CHESAPEAKE Energy's growth since its founding in 1989, the 100th anniversary of Oklahoma City, has been breathtaking. The rush to judgment about Chesapeake's current status is breathtaking as well.
We urge readers to take a deep breath and then take stock of what all this company and its management have contributed to this city.
We come here today not to praise Chesapeake or to bury any criticism of the company. Shareholders own the company. A board of directors and executives run it. They will determine the company's future course and leadership.
While we relish in Chesapeake's triumphs and contributions, others seem to relish in the problems that the company and its CEO find themselves in. Business journalists have reported on Chesapeake's problems — its growing debt, its plunging stock prices, its “insider” dealings with CEO Aubrey McClendon. Some of the reporting has degenerated into the trivial but most has been serious and complex.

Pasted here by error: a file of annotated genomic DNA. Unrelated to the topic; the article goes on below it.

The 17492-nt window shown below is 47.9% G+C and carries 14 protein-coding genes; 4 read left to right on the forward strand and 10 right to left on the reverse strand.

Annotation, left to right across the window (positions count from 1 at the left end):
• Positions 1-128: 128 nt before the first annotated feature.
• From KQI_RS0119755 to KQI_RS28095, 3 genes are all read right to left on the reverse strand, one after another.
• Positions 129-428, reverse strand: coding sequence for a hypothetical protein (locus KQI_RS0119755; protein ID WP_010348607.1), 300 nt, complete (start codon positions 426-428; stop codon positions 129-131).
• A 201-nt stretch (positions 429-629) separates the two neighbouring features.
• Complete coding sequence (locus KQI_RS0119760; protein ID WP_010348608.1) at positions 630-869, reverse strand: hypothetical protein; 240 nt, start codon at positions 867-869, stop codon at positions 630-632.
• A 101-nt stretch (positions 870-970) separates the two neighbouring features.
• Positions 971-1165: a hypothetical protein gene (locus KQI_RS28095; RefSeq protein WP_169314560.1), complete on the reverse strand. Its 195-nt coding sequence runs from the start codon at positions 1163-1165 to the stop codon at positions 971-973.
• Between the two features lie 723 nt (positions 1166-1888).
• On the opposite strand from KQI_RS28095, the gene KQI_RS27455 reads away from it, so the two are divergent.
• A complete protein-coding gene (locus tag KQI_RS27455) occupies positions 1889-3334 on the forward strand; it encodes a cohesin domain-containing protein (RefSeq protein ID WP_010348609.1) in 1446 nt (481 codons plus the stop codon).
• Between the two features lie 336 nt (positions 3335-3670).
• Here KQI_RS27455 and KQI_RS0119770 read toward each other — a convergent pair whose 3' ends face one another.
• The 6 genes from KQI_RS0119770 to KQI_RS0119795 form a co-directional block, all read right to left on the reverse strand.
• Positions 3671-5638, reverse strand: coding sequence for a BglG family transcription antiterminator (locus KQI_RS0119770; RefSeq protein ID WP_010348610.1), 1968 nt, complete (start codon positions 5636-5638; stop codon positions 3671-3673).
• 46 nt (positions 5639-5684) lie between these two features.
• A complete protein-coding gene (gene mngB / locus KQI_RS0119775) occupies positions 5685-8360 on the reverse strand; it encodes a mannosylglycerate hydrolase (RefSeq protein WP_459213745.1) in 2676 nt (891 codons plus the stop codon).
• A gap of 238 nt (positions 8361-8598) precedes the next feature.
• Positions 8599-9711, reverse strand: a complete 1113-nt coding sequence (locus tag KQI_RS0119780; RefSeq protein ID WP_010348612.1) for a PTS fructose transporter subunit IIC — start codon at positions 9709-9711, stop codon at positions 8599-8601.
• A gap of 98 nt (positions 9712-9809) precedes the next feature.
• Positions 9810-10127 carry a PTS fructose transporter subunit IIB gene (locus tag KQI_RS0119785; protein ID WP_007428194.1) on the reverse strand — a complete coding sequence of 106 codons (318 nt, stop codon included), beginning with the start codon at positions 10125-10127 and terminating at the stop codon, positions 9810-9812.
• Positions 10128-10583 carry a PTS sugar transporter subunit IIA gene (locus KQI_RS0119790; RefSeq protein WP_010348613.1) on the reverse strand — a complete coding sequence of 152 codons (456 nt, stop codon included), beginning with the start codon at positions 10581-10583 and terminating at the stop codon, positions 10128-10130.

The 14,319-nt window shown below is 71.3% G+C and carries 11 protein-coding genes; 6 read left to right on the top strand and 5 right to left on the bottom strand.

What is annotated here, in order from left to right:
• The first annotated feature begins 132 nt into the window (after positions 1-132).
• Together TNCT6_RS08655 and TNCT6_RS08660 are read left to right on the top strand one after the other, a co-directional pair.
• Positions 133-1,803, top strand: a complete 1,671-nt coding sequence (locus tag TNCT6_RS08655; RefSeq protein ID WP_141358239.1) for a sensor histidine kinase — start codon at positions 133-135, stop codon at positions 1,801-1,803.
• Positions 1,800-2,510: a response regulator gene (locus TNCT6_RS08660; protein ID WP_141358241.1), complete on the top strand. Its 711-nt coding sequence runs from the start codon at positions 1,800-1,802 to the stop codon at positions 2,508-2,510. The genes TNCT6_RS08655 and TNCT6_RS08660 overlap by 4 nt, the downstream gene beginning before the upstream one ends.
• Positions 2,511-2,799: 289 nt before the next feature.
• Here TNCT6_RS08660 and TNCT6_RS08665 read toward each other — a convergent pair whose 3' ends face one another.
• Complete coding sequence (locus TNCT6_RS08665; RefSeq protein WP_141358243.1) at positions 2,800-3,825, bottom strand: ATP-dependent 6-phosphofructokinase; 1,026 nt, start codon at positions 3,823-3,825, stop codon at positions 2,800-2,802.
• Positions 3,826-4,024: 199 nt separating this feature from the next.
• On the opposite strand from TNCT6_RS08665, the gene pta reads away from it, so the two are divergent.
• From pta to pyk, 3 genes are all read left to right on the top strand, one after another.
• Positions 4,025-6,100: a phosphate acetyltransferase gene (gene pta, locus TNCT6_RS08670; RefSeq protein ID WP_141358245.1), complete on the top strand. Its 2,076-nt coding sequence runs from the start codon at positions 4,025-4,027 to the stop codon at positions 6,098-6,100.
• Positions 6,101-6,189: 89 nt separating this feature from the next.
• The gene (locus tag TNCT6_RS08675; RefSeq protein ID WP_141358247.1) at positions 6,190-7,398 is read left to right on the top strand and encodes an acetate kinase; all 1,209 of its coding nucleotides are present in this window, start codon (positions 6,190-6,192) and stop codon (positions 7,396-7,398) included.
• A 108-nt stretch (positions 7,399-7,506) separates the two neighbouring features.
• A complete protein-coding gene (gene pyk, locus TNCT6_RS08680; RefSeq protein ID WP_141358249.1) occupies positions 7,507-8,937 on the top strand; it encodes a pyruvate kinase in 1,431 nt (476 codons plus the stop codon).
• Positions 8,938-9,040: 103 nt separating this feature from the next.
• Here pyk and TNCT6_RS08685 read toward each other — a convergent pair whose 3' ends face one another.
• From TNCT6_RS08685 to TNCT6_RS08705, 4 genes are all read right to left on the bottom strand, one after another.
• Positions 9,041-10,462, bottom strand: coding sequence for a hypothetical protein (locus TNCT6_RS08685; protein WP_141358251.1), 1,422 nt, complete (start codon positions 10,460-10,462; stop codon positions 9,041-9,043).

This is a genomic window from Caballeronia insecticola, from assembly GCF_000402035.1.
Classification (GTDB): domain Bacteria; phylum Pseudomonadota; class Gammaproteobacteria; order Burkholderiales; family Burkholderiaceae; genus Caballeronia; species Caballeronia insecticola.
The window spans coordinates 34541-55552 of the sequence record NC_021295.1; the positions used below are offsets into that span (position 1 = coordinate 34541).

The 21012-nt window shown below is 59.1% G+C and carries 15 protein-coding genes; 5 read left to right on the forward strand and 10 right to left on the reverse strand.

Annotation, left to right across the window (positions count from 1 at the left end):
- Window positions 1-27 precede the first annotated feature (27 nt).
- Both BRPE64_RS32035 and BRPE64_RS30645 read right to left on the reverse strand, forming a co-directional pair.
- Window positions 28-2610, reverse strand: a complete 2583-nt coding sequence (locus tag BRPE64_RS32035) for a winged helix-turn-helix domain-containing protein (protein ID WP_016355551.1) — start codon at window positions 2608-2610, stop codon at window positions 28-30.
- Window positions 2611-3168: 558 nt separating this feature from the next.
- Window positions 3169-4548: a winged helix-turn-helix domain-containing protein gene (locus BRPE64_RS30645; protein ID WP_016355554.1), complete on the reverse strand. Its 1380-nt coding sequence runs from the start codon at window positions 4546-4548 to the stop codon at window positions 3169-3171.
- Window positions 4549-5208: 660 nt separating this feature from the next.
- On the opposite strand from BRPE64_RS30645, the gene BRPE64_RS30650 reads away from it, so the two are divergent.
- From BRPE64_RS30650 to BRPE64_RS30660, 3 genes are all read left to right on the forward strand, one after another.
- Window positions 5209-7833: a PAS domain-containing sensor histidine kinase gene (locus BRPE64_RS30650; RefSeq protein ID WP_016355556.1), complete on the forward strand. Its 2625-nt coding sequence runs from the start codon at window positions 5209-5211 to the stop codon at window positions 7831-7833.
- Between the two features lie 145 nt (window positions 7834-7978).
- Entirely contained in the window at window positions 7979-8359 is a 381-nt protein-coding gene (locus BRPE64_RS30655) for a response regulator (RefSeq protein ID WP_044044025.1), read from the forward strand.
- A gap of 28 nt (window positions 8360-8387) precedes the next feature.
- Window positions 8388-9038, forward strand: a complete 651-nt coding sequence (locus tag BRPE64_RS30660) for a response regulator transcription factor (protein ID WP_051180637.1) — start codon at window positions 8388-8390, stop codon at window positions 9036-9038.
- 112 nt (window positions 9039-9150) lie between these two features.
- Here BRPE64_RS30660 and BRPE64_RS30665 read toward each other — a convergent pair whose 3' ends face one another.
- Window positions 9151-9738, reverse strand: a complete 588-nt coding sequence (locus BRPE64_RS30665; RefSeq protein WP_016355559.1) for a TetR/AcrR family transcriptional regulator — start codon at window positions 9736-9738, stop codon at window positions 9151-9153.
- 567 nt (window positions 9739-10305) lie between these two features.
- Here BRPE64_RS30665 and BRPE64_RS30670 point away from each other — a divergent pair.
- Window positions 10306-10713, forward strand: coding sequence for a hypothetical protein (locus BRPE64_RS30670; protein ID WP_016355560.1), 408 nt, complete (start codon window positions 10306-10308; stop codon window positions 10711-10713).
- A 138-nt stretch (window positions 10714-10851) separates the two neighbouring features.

Involved are McClendon's compensation, loans made to the CEO, his political influence, etc. The names of Enron and WorldCom have been put in a mixing bowl with a dash of Chesapeake/McClendon thrown in for flavoring.
This is unfair. No evidence has been offered that the company and McClendon have done anything illegal, as was true of Enron. Or that accounting practices have been fraudulent, as was true of WorldCom. Shareholders suing Chesapeake will make claims regarding conflicts of interest and mismanagement, but this isn't the same as criminal activity.
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